“What?” asked The Crow.

“Golf,” she replied quietly.

“What?” asked The Crow.

“Golf,” Bertha repeated. “If I, say, kinda commercialise you, I was, like, hoping I’d make enough to open my own . . . golf . . . course . . .” she trailed off.

“Hmm . . .” murmured The Crow to himself.

* * * * * * * * * * * * * * * * *

“How’s about reanimating some corpses? I’s always good for a laff,” said Pestilence cheerfully.

“Fuck off,” said Satan sourly. “Irritate me once more and I will put you through such unbearable pain that . . .” he stumbled for words, “. . . that it’d fucking hurt.” Death chuckled unsympathetically. “You can fuck off ‘n’ all,” Satan said, giving Death the universe’s most evil eye.

“Oi,” panted War, running through the door, if you could call it that – it was morelike a hole in the wall.

“What is it?” asked Satan, chuckling as he watched an old pagan ritual to cheer himself up.

“I’ve just got the photo’s back from my fortnight in Ibiza! He said enthusiastically. “Anyone wanna see ‘em?”

“What?” spat Satan.

“Decent!” said Death, standing and running over to the darkened figure clutching the Kodak package. He was followed by Famine.

“Wanna look?” War said, offering the photo’s in Satan’s general direction.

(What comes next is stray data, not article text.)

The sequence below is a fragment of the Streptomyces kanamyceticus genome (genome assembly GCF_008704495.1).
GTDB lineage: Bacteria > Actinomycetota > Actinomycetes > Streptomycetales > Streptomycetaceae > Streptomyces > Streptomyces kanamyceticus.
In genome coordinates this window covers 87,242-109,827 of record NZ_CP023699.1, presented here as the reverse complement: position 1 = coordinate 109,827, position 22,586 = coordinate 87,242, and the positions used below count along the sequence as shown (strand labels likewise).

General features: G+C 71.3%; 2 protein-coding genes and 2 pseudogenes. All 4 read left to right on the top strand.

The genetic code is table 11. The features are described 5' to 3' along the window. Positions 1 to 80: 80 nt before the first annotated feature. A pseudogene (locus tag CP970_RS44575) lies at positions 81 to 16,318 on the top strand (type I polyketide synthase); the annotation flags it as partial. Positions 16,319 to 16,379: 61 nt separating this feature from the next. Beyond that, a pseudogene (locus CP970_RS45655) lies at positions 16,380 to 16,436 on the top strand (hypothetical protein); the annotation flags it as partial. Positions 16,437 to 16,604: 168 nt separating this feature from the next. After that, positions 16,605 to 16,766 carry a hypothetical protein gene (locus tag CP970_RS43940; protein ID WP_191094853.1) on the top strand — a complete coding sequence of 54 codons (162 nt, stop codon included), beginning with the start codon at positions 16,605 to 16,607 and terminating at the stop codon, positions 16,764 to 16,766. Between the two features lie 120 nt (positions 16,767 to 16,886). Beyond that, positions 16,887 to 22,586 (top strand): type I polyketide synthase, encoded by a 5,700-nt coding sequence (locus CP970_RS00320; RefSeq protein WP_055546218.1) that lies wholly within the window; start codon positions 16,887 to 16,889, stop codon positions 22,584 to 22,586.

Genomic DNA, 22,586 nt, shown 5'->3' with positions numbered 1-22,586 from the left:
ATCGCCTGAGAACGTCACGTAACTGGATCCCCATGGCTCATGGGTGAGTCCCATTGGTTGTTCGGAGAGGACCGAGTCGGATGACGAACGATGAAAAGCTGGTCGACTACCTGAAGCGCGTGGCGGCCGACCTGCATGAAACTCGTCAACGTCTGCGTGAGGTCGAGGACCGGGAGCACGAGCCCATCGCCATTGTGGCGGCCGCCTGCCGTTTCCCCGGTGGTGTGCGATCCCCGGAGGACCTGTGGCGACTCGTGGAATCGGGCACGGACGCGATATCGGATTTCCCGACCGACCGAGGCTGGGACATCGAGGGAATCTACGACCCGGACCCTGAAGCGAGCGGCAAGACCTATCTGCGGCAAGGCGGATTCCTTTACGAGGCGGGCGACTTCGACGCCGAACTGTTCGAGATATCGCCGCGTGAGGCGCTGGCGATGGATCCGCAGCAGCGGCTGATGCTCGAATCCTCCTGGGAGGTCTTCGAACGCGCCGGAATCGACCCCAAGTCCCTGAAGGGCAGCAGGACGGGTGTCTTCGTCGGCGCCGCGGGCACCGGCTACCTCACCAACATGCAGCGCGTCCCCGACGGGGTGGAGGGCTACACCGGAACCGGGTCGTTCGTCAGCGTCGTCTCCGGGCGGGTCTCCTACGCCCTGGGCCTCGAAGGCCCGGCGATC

Satan glowered evilly. “We five are supposedly the most evil beings in the universe. We are feared by nearly every man, woman and child in existence, not to mention those that aren’t, and you expect us to stand round looking at your holiday pictures?” he asked.

“Suit ya self,” War said, shrugging. The three horsemen minced off out the door, leaving the two figures sitting. Pestilence grinned at Satan, who slowly swivelled his head to look at him. They sat there, motionless. Satan glowering, Pestilence grinning inanely.

“You can fuck off ‘n’ all,” Satan growled.

“Okay,” whimpered Pestilence, cowering all the way to the door.

* * * * * * * * * * * * * * * * *

Robbie Schmittenfunk pressed the ’stop’ button on his remote control, cutting out the fuzz that adorned his television set. He pulled his considerable weight forward in his chair and yanked his trouser fly into the closed position. With a little effort, he managed to stand himself up. He waslked into his dirt encrusted kitchen, hoping to use the sink, only to find it filled with several weeks worth of old washing up. He grumbled some obscenities to himself, deciding to refrain from touching the things growing in the old milk bottles. He was about to go to the bathroom, when he glanced out the window.

He stopped moving and stared.

She was perfect.

An average looking girl with nicely rounded breasts. She walked with a smile in her step, next to someone in a trench coat who possessed the hair of a lunatic. A grin spread across Robbie’s face and he began to breath again.

She would be perfect.

A perfect victim.

Robbie wobbled as quickly as he could into his hallway. He put his shoes and old macintosh on before hurrying out onto the street, next to the video shop he lived above.

He followed the small crowd at a discrete distance. None looked back. They didn’t know Cambridge very well.

* * * * * * * * * * * * * * * * *

Eric panted into the train station. He didn’t know how, but somehow he’d managed to outrun and lose the police while running through the streets of Bristol, firing rivets most of the distance. He had run out just before the corner by the station.